Average Commercial Real Estate Loan Rates for 2021

Average Commercial Real Estate Loan Rates for 2021

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The average interest rate on a commercial real estate loan is about 2.2% to 18%. The actual interest rate you secure depends on the type of loan you choose, your qualifications as a borrower, and the type of building or project you’re financing. To help you compare rates, we reviewed over a dozen types of loans and properties to compile the average interest rates for commercial mortgages.

Average commercial real estate loan rates by loan type

Depending on the type of loan you choose, interest rates could be as low as 2.231%. Government-backed loans such as SBA loans from the Small Business Administration or USDA loans from the Department of Agriculture and conventional commercial mortgages will generally offer the most competitive interest rates and the highest loan-to-value (LTV) ratios.

Loan
Average Rates
Avg. LTV Ratio
Typical Loan Size
Typical Max. Term
SBA 504 Loan2.231%-2.399%90%$5.5 million (max)25 years
SBA 7(a) Loan5.50%-11.25%85%$5 million (max)25 years
USDA Business & Industry Loan3.25%-6.25%80%$1 million+30 years
Traditional Bank Loan5%-7%80%$1 million10 years
Construction Loan4.75%-9.75%75%$3 million+36 months
Conduit (CMBS) Loan3.04%-4.60%75%$2 million+30 years
Insurance Loan (incl. Life)2.44%-5.41%75%$5 million+30 years
FHA Hospital/Senior Care Loan2.60%-3.45%83.30%$5 million+40 years
Fannie Mae Apartment Loan3.01%-4.37%80%$1 million+30 years
Freddie Mac Apartment Loan3.21%-3.55%80%$1 million+30 years
Bridge Loan4.20%-13.20%80%$1 million+36 months
Hard Money Loan10% - 18%60% - 80%$150,000+12 months
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The application process for a traditional commercial real estate loan requires a lot of time and documentation to complete, and prime or near-prime borrowers are most likely to qualify. If you have a lower credit score or less-than-stellar business finances, or the financed property needs renovation, you’ll pay higher interest rates and have to put more money down in order to get a conventional commercial real estate loan. In this situation, you should consider commercial mortgage companies that specialize in subprime lending or look for bridge or hard money loans.

Average commercial real estate loan rates for investment properties

Interest rates on investment property loans can be as low as 3.77%. An investment property loan would allow you to purchase a property to renovate and resell for a profit. However, the LTV ratios on these loans will be lower than owner-occupied commercial real estate loans, meaning that you’ll be required to put more money down. On average, the LTV ratio for these types of loans is between 66% and 73%. So, if you purchase a $1 million building, the lender may only give you a loan for $730K, meaning that you’ll have to put $270K down.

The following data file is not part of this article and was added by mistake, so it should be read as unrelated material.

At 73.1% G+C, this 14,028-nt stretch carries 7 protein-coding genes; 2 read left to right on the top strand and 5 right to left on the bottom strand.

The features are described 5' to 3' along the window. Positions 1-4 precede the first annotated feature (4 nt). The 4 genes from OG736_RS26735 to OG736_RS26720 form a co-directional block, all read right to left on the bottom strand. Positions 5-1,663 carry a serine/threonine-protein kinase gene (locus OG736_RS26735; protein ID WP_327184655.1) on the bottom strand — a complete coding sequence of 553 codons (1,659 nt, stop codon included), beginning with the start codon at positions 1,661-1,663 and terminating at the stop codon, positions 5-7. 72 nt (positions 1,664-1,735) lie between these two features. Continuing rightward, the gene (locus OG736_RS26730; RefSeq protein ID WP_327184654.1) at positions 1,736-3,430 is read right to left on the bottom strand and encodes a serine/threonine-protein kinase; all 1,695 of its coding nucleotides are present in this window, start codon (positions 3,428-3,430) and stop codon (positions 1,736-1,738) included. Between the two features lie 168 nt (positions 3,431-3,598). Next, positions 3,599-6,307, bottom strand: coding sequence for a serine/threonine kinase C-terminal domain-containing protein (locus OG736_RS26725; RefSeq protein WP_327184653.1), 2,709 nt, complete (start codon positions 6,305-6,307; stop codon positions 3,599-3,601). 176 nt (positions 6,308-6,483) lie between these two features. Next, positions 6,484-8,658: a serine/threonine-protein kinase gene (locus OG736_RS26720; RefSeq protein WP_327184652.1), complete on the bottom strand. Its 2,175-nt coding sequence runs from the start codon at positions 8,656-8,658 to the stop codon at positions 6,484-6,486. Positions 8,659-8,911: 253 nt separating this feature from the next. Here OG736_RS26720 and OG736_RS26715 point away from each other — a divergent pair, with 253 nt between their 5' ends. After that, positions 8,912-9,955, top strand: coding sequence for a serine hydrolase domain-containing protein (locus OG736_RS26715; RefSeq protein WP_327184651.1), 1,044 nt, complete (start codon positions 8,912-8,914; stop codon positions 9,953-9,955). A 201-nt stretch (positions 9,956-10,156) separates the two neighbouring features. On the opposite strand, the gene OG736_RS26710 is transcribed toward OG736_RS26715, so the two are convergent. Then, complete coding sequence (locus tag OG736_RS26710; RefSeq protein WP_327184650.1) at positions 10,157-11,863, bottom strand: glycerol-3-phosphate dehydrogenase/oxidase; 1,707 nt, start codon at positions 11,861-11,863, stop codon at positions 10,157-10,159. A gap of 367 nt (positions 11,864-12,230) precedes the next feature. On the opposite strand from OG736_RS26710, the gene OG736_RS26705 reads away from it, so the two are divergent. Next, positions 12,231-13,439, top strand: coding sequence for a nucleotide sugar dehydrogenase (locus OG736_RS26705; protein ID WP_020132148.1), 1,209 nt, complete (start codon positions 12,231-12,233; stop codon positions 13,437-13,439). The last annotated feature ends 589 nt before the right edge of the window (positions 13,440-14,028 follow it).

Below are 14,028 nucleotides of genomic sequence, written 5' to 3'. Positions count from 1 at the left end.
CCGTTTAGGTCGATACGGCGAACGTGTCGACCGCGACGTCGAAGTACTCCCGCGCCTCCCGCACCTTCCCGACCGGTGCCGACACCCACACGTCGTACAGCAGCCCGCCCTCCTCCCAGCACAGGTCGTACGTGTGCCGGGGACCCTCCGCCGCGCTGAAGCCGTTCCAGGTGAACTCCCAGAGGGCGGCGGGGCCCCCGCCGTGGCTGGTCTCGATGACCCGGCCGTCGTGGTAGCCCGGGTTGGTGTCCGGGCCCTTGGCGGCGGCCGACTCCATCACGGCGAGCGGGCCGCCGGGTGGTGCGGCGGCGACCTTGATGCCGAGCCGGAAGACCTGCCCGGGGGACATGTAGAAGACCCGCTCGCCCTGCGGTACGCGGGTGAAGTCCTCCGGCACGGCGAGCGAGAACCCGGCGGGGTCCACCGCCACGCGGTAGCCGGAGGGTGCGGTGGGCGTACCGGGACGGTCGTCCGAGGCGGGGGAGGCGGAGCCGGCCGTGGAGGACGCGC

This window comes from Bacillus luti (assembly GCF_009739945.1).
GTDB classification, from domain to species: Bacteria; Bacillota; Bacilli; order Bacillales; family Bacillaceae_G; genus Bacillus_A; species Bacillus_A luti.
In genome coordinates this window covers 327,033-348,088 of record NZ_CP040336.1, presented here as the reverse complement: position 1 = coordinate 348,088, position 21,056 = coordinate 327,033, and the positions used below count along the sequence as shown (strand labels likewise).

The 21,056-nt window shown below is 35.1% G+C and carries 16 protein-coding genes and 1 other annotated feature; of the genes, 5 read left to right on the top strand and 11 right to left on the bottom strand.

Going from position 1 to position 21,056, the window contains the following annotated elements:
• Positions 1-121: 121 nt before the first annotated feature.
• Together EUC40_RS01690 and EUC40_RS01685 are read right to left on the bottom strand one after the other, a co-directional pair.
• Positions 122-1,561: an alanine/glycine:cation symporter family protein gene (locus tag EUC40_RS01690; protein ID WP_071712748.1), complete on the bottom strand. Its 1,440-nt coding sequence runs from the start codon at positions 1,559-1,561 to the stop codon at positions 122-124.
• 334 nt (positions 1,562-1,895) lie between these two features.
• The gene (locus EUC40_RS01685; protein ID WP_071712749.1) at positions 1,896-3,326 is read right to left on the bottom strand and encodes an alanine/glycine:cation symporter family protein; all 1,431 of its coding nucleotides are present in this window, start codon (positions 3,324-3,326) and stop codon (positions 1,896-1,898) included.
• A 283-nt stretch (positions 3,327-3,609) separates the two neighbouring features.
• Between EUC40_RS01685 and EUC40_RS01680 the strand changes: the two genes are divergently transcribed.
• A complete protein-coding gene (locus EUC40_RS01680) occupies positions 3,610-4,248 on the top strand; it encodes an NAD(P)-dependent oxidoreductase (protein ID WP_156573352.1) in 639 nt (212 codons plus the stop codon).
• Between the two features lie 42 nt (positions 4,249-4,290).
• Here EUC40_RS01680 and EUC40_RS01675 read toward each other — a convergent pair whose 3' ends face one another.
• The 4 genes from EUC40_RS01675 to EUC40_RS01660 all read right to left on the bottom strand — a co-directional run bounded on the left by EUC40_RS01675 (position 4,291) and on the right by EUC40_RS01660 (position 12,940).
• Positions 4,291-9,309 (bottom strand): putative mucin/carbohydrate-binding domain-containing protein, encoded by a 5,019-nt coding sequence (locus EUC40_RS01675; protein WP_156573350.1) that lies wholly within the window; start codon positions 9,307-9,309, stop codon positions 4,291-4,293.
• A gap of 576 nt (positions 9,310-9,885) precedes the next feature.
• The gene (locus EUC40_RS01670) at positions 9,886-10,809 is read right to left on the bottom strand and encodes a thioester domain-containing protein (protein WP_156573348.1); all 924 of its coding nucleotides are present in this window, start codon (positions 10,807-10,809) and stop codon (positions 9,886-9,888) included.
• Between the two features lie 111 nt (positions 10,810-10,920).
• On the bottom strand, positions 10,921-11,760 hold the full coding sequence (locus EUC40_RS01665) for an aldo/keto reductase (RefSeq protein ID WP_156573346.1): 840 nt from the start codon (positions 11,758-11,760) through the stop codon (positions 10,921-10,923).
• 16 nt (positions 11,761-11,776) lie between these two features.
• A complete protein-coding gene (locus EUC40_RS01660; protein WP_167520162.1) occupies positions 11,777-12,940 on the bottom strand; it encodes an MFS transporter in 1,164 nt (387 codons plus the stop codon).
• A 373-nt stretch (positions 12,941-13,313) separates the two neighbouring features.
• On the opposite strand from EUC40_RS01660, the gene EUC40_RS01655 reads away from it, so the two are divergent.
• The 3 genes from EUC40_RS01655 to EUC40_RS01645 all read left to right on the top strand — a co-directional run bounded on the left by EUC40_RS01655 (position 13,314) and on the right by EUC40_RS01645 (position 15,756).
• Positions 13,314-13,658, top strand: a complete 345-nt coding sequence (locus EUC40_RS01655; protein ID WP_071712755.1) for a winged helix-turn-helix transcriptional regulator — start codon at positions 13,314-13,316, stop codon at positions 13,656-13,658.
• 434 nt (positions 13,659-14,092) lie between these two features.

Building Type
Average Rate
Avg. LTV Ratio
Avg. Term
Avg. Amortization Period
Apartment complex3.77%73%20.5 years26 years
Office building3.87%68%8 years30 years
Retail building4.29%70%6.2 years25 years
Restaurant5.91%66%7.45 years23 years
Industrial building4.14%70%11.46 years25 years
Hotel or motel4.81%67%7.8 years23 years
Golf course6.52%67%9 years23 years
Health care/senior housing4.43%71%13.65 years26 years
RV, mobile home or camp ground5.04%70%9.15 years26 years
Self storage5.23%70%6.1 years28 years
Special purpose buildings6.26%66%7.85 years23 years
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Regional banks, credit unions, and commercial mortgage companies are the best options for obtaining an investment property loan. A FICO Score of at least 620 would increase your chances of being approved. To qualify, you’ll also need a proven track record of managing investment properties, a strong investment pitch and sufficient cash for a down payment. A substantial down payment could help you get the most favorable rates and terms. Be prepared to shop around to get the best deal and to negotiate the terms of the loan contract. We recommend borrowers consider local banks and mortgage lenders over national ones, as these institutions have a greater interest in investing in local communities.